I’m sorry I won’t have the chance to see it again, and sorrier still for the pain that led him to end his life. There will be plenty of chances to reflect on his work in the weeks to come, but for now, I’m remembering a performer who did far, far more than just meet expectations.
Recently, a project I’ve been working on for the past few months with some brilliant and capable colleagues launched as a test and learn pilot in Victoria, BC. The project is called Localty, because what else are you gonna name a loyalty program focused on local purchasing?
Localty is a mobile web platform connecting our members and the public to discover Vancity business members, and encourage them to promote these local businesses via social media and to shop locally. We want to encourage more people to steer some of their purchases away from multi-national chains and big box stores to small, local businesses.
It’s a welcome antidote to a disease that can strike any of us. We can work so hard for so long on issues that we start to mistake inside baseball for real-world outcomes.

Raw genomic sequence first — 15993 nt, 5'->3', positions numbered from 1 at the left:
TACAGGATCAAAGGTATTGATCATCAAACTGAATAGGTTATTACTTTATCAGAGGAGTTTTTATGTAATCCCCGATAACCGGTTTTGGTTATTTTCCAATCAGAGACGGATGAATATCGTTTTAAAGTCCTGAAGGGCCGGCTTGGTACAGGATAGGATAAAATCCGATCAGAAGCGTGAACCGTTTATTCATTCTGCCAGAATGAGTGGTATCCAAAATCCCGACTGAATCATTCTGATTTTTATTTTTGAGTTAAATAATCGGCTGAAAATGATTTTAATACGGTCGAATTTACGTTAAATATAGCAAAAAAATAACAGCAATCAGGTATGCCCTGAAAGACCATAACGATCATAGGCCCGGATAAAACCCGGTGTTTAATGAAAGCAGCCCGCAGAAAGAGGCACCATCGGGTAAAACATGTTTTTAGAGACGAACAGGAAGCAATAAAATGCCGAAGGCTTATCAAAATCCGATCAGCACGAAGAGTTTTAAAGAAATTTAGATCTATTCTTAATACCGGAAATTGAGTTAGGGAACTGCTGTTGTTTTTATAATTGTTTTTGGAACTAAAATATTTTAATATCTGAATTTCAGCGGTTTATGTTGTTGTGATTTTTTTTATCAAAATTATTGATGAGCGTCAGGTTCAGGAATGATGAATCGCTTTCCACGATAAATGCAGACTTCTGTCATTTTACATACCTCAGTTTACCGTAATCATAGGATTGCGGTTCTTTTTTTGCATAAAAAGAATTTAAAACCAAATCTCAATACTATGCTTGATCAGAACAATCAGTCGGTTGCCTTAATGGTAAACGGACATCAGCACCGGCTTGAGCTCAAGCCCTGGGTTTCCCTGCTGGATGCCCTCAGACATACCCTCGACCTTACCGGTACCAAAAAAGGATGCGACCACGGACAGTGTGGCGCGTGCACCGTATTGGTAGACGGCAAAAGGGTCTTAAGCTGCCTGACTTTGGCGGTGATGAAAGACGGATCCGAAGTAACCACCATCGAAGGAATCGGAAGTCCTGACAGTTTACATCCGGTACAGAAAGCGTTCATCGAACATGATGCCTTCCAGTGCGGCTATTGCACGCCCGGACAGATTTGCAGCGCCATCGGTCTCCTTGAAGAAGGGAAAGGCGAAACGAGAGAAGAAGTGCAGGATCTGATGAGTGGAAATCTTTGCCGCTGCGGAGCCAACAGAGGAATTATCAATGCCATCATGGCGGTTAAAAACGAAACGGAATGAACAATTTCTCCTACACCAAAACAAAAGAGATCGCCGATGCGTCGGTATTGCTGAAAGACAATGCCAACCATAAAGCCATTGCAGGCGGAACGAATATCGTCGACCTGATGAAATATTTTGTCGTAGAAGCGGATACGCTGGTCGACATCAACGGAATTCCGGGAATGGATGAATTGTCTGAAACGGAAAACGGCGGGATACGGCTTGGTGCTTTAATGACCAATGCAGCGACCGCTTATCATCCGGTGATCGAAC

But sometimes it gets much worse than that. Some people get so swept up in scoring points that they forget the human side of an issue altogether.
That’s the most generous construction you can put on Conservative MP Robert Goguen’s appalling questions yesterday to Timea Nagy, who was testifying before a parliamentary committee on a federal bill tightening laws on prostitution. She’s a sexual assault survivor and the founder of an organization helping victims of human trafficking like herself.
I’m not going to include Goguen’s questions here. To see the Parliamentary Secretary to the Minister of Justice try to use Ms. Nagy’s experience of rape as fodder for an intellectually dishonest argument, watch the exchange here or read about it here. (Trigger warning.)